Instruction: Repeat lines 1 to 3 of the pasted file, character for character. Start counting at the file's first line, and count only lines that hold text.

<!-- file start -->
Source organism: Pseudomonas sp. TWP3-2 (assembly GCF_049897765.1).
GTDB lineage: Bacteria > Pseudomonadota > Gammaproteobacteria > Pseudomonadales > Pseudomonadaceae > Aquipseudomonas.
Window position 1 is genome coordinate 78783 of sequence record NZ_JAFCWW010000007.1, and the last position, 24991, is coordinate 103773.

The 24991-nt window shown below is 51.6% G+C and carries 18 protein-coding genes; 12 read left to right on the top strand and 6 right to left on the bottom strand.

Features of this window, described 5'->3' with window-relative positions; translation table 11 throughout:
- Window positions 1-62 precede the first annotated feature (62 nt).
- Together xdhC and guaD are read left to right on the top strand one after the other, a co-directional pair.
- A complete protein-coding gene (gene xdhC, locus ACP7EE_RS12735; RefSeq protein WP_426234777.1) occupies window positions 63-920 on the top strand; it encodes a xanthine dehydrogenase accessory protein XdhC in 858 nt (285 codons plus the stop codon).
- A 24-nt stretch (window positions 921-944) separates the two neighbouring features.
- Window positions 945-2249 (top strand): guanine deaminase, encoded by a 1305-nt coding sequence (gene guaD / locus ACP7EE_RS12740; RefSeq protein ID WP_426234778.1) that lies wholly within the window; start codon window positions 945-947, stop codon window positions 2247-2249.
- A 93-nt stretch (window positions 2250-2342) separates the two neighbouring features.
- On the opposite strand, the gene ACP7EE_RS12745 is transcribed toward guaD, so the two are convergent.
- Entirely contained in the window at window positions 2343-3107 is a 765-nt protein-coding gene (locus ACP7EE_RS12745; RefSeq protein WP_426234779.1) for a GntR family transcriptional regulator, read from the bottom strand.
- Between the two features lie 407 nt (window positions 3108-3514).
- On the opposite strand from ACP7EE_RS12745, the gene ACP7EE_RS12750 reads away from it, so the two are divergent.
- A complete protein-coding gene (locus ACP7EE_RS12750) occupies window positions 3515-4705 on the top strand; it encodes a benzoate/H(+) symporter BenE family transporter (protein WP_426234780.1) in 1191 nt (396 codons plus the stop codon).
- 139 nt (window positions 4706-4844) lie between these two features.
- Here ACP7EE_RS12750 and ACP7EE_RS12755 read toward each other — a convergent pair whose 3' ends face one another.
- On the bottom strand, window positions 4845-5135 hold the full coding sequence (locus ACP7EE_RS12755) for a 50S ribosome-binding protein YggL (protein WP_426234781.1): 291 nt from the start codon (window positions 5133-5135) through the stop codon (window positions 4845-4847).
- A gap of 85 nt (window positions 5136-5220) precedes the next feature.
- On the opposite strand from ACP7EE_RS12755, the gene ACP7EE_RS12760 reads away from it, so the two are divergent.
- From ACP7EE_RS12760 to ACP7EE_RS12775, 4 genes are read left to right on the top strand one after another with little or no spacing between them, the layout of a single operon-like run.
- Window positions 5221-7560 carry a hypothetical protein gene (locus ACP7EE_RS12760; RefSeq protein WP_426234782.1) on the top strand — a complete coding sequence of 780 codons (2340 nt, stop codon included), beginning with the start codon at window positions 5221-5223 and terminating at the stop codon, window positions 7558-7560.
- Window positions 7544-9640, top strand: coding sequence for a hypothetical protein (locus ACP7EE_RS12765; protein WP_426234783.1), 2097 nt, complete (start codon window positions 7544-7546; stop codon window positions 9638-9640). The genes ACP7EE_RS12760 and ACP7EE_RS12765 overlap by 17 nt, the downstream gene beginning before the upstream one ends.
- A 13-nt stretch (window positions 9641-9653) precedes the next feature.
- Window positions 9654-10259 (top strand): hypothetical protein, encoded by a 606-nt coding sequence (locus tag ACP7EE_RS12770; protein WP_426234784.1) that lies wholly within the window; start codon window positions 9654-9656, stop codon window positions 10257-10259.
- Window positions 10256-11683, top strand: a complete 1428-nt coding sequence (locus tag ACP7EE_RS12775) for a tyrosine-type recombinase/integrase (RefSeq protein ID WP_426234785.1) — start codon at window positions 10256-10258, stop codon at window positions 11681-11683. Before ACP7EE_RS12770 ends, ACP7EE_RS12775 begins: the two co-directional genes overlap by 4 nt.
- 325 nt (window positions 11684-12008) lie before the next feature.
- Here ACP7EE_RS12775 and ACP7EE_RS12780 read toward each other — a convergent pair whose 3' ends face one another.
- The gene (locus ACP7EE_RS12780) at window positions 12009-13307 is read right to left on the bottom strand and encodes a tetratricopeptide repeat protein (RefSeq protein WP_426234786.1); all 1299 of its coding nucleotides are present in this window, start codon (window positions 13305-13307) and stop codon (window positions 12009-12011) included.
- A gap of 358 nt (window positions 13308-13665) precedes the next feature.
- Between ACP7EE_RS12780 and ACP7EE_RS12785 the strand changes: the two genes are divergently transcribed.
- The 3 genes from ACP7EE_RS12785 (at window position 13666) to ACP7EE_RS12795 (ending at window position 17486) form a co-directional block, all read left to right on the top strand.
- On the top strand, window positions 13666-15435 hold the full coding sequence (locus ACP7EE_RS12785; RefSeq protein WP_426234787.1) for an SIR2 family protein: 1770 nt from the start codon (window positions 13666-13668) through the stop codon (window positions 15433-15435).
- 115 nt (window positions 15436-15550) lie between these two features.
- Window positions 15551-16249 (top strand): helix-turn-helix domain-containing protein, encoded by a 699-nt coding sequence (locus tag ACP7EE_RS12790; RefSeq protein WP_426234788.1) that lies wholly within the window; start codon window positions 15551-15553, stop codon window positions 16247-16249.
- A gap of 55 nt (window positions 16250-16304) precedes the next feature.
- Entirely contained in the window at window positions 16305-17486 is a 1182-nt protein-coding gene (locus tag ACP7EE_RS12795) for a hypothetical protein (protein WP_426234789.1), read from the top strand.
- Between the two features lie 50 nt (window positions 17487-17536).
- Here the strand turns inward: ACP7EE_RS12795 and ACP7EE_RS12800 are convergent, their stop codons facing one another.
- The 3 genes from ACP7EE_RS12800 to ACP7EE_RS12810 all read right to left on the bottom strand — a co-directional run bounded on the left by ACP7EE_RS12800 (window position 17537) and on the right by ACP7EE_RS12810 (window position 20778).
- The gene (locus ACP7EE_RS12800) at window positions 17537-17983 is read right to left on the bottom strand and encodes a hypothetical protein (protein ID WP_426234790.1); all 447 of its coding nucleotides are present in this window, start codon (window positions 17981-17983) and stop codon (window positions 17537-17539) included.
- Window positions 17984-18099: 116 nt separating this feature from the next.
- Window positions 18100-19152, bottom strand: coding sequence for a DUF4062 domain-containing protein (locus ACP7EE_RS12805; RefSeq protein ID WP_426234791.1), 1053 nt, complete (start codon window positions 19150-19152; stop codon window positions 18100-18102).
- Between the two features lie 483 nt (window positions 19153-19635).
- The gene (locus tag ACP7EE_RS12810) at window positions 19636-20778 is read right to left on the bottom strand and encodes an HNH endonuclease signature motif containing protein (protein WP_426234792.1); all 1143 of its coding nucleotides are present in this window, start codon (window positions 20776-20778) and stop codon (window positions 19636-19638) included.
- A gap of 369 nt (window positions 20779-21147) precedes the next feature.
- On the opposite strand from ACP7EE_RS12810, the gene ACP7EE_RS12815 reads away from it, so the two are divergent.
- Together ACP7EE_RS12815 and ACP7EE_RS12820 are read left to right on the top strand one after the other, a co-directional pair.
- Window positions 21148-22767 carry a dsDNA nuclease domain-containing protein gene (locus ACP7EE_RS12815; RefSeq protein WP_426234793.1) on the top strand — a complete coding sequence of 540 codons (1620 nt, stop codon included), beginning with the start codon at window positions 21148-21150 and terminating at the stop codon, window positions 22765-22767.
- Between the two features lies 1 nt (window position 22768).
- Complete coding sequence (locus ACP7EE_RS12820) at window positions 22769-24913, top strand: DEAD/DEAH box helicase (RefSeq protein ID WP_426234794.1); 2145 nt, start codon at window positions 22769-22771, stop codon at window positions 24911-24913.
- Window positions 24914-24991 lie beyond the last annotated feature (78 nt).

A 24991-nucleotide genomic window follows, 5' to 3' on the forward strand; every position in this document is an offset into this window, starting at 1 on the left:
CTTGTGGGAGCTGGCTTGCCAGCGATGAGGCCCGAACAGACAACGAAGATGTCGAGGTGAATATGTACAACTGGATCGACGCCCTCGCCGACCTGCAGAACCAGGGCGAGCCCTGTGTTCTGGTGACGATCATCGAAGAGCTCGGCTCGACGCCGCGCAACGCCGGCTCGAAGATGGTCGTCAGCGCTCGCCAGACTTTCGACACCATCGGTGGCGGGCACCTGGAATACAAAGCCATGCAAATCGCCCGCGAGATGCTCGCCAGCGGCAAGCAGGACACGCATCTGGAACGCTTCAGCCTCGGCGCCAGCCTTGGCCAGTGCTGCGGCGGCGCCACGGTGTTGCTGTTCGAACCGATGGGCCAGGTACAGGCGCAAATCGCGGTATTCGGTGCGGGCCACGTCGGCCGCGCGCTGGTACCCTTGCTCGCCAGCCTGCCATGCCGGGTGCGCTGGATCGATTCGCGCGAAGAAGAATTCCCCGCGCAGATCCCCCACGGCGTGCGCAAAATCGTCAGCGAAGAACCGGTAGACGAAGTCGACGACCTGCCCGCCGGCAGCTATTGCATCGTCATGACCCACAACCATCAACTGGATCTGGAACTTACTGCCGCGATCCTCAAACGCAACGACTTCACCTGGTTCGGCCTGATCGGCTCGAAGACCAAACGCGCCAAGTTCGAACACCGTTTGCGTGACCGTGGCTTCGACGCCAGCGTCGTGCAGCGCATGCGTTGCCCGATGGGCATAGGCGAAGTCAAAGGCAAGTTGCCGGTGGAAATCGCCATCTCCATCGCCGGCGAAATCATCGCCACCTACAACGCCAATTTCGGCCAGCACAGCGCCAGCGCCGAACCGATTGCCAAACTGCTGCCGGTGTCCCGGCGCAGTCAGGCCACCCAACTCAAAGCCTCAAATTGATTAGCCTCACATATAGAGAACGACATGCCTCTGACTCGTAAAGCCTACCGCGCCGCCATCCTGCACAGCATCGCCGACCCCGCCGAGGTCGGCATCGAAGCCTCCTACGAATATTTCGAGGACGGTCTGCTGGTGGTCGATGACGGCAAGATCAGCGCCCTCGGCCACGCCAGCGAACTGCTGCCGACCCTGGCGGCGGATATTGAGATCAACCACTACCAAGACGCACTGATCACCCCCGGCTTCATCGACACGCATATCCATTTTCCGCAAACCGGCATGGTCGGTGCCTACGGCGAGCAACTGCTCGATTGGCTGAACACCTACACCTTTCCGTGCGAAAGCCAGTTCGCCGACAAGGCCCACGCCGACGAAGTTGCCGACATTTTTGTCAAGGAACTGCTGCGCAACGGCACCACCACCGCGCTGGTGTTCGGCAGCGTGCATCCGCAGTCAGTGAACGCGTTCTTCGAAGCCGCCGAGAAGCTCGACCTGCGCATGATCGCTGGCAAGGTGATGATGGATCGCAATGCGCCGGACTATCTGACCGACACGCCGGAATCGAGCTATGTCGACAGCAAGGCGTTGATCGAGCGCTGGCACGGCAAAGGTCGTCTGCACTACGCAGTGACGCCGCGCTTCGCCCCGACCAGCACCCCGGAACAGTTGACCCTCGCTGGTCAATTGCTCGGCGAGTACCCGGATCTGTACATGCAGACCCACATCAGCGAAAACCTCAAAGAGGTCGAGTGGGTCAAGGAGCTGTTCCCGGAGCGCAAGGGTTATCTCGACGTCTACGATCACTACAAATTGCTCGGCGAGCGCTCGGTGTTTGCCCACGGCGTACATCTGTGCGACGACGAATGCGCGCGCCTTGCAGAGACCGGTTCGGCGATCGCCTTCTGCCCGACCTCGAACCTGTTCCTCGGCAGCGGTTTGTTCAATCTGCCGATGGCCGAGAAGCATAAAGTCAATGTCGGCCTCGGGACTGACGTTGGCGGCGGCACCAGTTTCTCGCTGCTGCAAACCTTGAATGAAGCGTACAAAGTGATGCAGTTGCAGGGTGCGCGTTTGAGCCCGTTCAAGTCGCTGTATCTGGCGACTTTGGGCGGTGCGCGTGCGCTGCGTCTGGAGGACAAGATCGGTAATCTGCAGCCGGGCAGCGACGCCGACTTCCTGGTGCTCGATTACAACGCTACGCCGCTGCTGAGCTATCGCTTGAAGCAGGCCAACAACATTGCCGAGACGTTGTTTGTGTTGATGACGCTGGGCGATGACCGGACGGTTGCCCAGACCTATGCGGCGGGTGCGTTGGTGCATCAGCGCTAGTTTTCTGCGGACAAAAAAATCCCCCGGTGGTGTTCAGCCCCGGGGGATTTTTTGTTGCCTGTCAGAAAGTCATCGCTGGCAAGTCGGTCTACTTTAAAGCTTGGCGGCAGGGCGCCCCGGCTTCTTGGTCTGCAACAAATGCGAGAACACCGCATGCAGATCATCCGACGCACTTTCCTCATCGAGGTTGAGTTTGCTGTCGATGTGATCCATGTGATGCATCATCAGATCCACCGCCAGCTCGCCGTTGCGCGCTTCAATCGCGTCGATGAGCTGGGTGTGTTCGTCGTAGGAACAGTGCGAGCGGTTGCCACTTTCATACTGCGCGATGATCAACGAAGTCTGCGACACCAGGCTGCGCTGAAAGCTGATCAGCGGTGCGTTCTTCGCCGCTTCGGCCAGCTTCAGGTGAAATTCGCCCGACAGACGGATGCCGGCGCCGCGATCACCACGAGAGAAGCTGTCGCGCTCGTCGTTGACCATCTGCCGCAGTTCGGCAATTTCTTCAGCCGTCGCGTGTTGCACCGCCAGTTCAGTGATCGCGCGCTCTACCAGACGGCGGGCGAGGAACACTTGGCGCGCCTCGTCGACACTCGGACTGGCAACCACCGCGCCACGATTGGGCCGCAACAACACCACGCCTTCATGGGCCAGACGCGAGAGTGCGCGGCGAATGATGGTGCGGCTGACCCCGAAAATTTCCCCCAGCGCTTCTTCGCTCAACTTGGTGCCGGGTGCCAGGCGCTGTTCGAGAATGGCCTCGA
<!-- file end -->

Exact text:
Source organism: Pseudomonas sp. TWP3-2 (assembly GCF_049897765.1).
GTDB lineage: Bacteria > Pseudomonadota > Gammaproteobacteria > Pseudomonadales > Pseudomonadaceae > Aquipseudomonas.
Window position 1 is genome coordinate 78783 of sequence record NZ_JAFCWW010000007.1, and the last position, 24991, is coordinate 103773.